Twitter – it’s a hot topic these days. It can be used for customer service, entertainment, politics and even help communicate messages during disasters. The president uses it, the news outlets use it, but is it really ideal for your business? So, what is Twitter?
Twitter and ‘tweeting’ is about broadcasting daily short burst messages to the world, with the hope that your messages are useful and interesting to someone. Twitter has 328 million monthly active users and is largely used in the 25-34 age demographic, with ages 35-44 right on its tail.
Twitter’s big appeal is how fast you can share information and scroll through your feed: you can track hundreds of interesting tweeters, and read their content with a glance.
The most IMPORTANT thing to remember is that this is a relationship builder. Social media, twitter included, should never replace the art of conversation. It simply enhances it on a digital level. We will discuss twitter for businesses in a different blog, but first let’s talk about the fundamentals. Each platform has their own unique language. Twitter is no different.
- Tweet: A Tweet is an update posted on Twitter. It can contain text, photos, links, GIFs, and videos. 140 characters or less.
- Reply: Click ‘reply’ to respond to a Tweet. Replying to a Tweet shows that you’re listening and engaged in the topic.
- Retweet: A Retweet shares someone else’s Tweet with the people who follow you. Retweet as is, or quote to add commentary.
- Like: A like is a simple way to positively acknowledge a Tweet. It can also be useful to use as a bookmarking tool if you want to easily find a Tweet again. Tap the heart icon to like a Tweet and the will see that you appreciate it.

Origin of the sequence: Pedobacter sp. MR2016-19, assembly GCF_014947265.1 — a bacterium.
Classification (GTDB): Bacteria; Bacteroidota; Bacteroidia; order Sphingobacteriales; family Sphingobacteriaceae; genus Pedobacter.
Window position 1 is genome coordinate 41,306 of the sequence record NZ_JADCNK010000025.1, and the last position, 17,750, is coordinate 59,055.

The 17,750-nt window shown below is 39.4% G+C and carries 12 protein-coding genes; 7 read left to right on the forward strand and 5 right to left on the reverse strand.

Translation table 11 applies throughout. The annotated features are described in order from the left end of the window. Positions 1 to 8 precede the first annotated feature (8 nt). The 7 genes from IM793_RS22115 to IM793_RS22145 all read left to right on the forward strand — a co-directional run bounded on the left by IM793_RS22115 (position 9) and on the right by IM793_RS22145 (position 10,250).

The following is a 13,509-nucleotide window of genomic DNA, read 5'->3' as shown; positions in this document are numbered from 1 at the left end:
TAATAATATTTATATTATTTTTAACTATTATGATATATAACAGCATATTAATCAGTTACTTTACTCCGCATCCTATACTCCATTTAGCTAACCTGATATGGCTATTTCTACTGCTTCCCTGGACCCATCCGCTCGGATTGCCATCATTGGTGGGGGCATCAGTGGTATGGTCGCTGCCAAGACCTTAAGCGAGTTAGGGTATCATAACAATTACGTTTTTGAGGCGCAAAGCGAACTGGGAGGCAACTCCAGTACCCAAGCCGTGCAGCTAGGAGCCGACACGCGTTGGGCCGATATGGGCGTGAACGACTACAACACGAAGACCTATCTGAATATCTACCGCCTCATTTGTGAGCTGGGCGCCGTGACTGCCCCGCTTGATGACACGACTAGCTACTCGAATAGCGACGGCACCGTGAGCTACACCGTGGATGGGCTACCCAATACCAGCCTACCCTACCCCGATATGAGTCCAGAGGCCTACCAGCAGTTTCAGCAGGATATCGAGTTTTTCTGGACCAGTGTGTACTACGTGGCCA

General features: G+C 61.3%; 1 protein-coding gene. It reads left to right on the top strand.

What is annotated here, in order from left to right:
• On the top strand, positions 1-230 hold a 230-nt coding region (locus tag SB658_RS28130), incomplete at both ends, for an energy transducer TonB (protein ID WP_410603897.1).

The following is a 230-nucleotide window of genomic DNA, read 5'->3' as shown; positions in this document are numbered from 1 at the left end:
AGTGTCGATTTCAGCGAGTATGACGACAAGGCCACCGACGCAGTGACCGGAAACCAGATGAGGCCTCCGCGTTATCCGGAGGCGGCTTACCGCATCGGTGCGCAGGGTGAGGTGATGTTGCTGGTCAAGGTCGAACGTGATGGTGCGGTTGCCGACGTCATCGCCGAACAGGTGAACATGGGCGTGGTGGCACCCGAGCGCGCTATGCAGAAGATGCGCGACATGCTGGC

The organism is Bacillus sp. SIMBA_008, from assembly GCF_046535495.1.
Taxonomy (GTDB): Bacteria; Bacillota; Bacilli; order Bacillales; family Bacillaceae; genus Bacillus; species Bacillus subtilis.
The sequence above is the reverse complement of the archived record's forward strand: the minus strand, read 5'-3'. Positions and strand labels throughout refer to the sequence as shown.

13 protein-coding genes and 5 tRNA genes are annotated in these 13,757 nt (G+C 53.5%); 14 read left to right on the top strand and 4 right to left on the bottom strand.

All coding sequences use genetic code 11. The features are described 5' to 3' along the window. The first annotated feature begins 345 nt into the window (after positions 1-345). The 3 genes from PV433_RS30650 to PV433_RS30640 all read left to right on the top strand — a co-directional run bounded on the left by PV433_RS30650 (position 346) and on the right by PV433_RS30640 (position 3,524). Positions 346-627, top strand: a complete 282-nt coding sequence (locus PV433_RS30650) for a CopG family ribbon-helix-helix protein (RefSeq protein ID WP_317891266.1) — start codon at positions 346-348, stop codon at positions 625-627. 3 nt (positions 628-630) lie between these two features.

- Hashtag: A hashtag is any word, or phrase without spaces, beginning with the “#” symbol. People add hashtags to Tweets to link all the content related to a given topic. Click on a hashtag to go directly to the search results for that term. Hashtags that become very popular are often “Trending Topics”.
- Mention: Bring a Tweet to another person’s attention by including their @name in your message. You could use it to ask someone a question, to thank them, or simply to highlight a piece of content.
With Twitter, you may be wondering if Twitter is appropriate for your business to use. We’ve covered some basic terminology today to help you better understand how Twitter works.
Things to consider: If you plan on tweeting once a day or semi-regularly – it’s likely not often enough. Tweets do not hold legitimacy in the Twittersphere for more than 24 hours. You want to evaluate your audience: what are their ages, locations, interests – do they use Twitter? Gather that information and use that to determine which platforms your business should use.